Tiger King 2 on Netflix Looks in Joe Exotic’s Cage, Finds Very Little

Tiger King 2 returns to the wild world of Netflix’s hit true crime documentary.

Netflix

Tiger King 2 came out of his cage. Everyone’s gone crazy for the bizarre real-crime documentary at the start of the pandemic, and now Netflix is ​​revisiting Joe Exotic, Carole Baskin, and the nutcases and wannabes roaming the wild world of American animal sanctuaries. Expanding its reach, Tiger King 2 is a snapshot of the modern era, from the dirty roadside zoo to the besieged US Capitol. And his really depressing.

When the world turned upside down in 2020, we were all looking for some sort of shared experience, and many of us found it in this streaming series stranger than fiction. This has eccentric characters like country-charismatic Joe Exotic, one or two unsolved mysteries and salacious twists at every turn. In addition to animals! There was an element of pointing and laughing to Tiger King’s frenzy, but, my word, we needed a laugh back then. And we still do. The problem is, the novelty of the first season’s reveal has given way to a stumbling parade of struggling people still doing things that are a little bit crazy and pretty bad, but most of all hopelessly sad.

The new season opens with stay-at-home orders shutting down the United States in March 2020. A suddenly turned world has gone even crazier as the Netflix hit inspired TikTok dances and memes, and even the president of the united states joked about it. In a Season 2 makeover, the documentary chronicles events that it also influenced. The people featured cannot escape their fame even if they try to exploit it. They are even recognized by cops when they are arrested for drunk driving. But most sinister is the reaction from viewers who take sides, with many calling for the freedom of Joe Exotic and the helm of Carole Baskin.

Baskin is out of time for the people behind the Netflix documentary, but appears in clips recounting the heinous abuse sent to him by viewers. Some overzealous viewers have even taken on the role of amateur sleuths and delved into the mystery of Baskin’s ex-husband Don Lewis, who disappeared in 1997. The documentary devotes not one but two episodes to his case, these people saying very little of anything.

If the theme of the first series was the insane lengths people like Joe would take in pursuit of validation through attention and fame, this series highlights people who are desperately trying to fit into those stories. Among the footage is a motif of people shooting powerful guns in their backyards, whether it’s a Joe target or a pumpkin like Carol’s head. And we meet the affair-obsessed YouTubers Don Lewis, or private investigator Eric Love, who runs “Team Tiger” in an over-the-top attempt to secure a presidential pardon for Joe despite never having met him.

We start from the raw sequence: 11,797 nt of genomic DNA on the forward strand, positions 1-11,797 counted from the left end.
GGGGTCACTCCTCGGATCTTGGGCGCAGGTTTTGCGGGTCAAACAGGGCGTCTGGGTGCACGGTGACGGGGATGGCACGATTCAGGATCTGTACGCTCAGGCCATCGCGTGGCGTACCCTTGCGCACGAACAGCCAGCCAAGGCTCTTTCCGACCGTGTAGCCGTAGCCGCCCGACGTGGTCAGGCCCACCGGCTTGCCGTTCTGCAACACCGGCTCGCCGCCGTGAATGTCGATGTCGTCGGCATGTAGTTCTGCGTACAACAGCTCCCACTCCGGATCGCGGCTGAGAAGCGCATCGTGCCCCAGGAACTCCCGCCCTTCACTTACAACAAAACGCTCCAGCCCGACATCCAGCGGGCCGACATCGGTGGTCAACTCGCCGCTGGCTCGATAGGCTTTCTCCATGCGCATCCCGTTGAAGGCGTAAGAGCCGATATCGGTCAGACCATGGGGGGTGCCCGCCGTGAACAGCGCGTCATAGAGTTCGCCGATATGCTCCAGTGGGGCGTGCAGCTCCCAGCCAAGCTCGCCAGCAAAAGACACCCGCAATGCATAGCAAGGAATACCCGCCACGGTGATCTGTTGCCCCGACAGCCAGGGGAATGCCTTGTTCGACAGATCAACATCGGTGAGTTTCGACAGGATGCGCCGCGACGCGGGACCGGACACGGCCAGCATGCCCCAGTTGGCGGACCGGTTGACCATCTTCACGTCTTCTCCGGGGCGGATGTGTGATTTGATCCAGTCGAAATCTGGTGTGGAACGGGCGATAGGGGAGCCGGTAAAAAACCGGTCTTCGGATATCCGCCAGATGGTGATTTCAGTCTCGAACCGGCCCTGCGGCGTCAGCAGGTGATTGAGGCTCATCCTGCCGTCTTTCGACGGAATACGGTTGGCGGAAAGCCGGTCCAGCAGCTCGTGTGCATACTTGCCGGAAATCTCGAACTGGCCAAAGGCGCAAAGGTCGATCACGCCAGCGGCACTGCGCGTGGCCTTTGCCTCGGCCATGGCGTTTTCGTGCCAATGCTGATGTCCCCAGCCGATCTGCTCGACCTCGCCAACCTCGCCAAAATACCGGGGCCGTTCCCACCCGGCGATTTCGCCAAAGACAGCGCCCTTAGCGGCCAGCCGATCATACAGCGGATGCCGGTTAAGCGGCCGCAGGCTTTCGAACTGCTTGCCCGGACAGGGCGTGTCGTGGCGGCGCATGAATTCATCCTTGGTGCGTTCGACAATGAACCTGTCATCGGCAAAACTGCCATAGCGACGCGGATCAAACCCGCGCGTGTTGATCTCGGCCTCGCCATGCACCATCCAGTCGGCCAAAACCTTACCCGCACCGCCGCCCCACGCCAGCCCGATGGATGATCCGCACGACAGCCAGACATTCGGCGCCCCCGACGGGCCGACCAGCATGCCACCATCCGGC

Joe Exotic finds himself in a cage in Tiger King 2.

Netflix

Joe Exotic himself, hero of the confinement, is meanwhile stuck in a little more permanent confinement. “It would be nice if I could see myself being famous,” he says over a phone line from Texas Federal Prison, as Jeff, John and Joshua draw crowds and raise money for selfies. In this series, Joe functions as a sort of Greek choir, commenting on people and events. But the show looks a lot like the roadside zoos it was exhibiting: without the guilty distraction of a colorful ringmaster, the circus turns out to be apathetic and traumatized caged animals. And it’s not fun at all.

So, the new series investigates whether Joe’s infamous zoo owner Jeff Lowe and his pal Allen Glover were telling the truth when they testified that Joe planned to kill rival sanctuary owner Carole Baskin. There’s also a full episode dedicated to the heinous and villainous cartoonish shrine owner Tim Stark. The series culminates in a revelation that Joe’s lawyer speaks like a shocking game changer, but for the rest of us it surely smacks of just another round of selfish bickering.

Even if you are invested in these personalities, the second season passes mostly on familiar ground as the seedy crew argue over who said what and who framed who and who just wants to be famous. If there’s a real reason to go back to the story, it’s to see how the whole side show intertwines with bigger stories in this crazy age. Tiger King becomes a lens for viewing our modern world.

The Tiger King phenomenon is inextricably linked with COVID. That says a lot about social media and the nature of celebrity in the digital age. It highlights the mistrust of the media, experts and authorities. We even touch on the relationship between Donald Trump and his supporters in the heart of the United States: Luckily, Team Tiger was there the day the Americans proclaimed themselves patriots stormed the Capitol.

Crime in fiction, and in particular in real detective fiction, will always offer a thrill of pleasure and fear. Part of the real crime is voyeurism, part of vicarious thrill, part of a desire for sensational entertainment. Tiger King was guilty pleasure, but looking back into the cage is deeply disheartening. As Joe Exotic put it on the phone from prison, “Welcome to my world of bullshit.”


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